It is strongly recommended that you choose a lawyer who is specialised in Spanish land law (Derecho de la Propiedad/Urbanismo). Here at Interlegal UK We understand that getting a foot on the property ladder is not easy. Our team of lawyers represent clients in all types of Spanish property matters.
The Spanish property conveyancing system is different to the UK and you should ensure that those involved in the transaction are qualified professionals who have an expert knowledge of the system. Call us today: + 44 (0) 20 7190 9812
Exercise extreme caution if an estate agent, promoter or lawyer urges you to cut corners to save money or time. If you choose to work with a British estate agent, promoter or lawyer, check that they are qualified, reliable and have experience operating in Spain. Check that they are registered with the Law Society in the UK and specialise in International Transactions. If your lawyer is based in Spain, ask for their registration number and check that they are registered and practising with the local bar association (Ilustre Colegio de Abogados de Madrid-ICAM).
Do your homework: you should analyse and compare a range of different products and services offered by different lending companies. If you have any doubts about the terms and conditions, ask the lender to clarify. You should also check that the lender is listed as authorised to operate in Spain with the Bank of Spain. Look for the mortgage which is most appropriate for your capabilities and needs. There are a range of mortgages on offer and you should pay special attention to the interest rate and repayment period, fees for setting up the mortgage as well as early repayment and cancellation fees. If you cannot keep up the mortgage repayments, the Spanish bank could repossess your property in Spain. If the value of the property is less than the total debt outstanding (you are in negative equity), the bank may pursue your UK assets to recover the mortgage shortfall using a European Enforcement Order.
Make sure you fully understand the mortgage agreement you sign. If you have any doubts check with the branch during the 10 working-day period after the binding offer has been provided. If for any reason you cannot keep up the mortgage repayments, you should speak to your bank immediately (before defaulting on repayments) to discuss the options available.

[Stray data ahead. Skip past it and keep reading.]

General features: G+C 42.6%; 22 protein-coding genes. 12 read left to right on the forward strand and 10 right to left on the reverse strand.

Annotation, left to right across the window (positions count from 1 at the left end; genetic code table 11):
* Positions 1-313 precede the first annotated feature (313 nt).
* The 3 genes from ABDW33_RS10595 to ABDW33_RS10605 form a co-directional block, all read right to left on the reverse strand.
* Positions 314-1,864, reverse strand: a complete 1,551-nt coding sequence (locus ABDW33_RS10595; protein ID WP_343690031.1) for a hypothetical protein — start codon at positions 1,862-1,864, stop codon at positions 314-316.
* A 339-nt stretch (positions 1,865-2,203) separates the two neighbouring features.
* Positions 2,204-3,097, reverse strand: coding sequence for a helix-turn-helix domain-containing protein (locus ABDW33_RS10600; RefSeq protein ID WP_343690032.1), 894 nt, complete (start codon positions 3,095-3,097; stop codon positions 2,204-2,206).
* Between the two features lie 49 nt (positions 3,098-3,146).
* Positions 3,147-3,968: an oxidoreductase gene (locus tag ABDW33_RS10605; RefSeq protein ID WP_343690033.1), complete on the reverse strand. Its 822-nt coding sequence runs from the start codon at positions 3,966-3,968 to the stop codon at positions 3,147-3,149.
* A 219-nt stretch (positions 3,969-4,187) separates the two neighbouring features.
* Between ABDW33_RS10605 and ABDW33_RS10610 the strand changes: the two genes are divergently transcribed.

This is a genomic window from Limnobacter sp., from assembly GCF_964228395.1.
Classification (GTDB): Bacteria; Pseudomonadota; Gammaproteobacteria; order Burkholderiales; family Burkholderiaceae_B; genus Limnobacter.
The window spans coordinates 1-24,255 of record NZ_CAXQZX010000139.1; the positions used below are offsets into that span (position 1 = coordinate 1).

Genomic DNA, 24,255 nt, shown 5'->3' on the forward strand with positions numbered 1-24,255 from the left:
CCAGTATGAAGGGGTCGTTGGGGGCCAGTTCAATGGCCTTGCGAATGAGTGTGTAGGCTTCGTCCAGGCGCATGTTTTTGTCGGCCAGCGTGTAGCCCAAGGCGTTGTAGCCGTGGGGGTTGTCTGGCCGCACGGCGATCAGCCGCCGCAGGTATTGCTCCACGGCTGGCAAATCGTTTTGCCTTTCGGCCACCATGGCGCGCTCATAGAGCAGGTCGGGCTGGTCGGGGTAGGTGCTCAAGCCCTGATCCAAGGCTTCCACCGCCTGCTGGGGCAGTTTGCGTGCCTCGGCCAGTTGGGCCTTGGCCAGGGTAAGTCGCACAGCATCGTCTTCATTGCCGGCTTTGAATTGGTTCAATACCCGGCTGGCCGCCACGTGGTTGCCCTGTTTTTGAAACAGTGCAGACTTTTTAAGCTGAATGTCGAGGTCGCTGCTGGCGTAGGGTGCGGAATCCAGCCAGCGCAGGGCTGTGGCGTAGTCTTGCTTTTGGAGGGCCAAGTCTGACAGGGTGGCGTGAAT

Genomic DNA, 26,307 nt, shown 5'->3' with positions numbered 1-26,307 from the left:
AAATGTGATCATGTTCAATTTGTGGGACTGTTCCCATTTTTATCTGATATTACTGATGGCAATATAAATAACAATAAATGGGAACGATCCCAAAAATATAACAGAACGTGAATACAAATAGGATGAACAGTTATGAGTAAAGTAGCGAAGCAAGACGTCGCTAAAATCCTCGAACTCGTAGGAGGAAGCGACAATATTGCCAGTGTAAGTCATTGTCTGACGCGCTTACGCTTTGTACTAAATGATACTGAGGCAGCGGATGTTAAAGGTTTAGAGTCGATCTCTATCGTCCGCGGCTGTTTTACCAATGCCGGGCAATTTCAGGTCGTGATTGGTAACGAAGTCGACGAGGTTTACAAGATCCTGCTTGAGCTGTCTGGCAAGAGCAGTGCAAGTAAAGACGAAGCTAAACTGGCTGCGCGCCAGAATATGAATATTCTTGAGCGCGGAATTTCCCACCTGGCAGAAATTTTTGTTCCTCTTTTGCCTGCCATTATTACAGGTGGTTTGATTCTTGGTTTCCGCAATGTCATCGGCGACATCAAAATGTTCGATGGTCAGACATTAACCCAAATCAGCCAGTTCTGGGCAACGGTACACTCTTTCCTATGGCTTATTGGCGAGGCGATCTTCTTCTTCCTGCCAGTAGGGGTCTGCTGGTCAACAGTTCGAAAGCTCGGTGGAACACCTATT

The Spanish tax authority is called the Agencia Tributaria. It provides some information on its website in English.
Complaints against the legal system
If you believe your lawyer has been negligent and has not met their obligations, you should complain in the first instance to the provincial bar association. If the response is unsatisfactory, you can take your complaint to the regional and then national bar associations. Complaints should be in writing and in Spanish. If you have a complaint about the way a court has handled your case, you can present a complaint to the General Council of the Judiciary.
Purchaser’s checklist. Chat with us today: + 44 (0) 20 7190 9812 Your own dedicated and experienced lawyers will assist you on-line.
- you have seen the Land Registry extract (nota simple), available from the Colegio de Registradores (translations into English for an additional fee), and checked the following details
- the property and land for sale match the details registered and the sellers are the registered owner(s)
- there are no debts or charges, such as a mortgage, on the property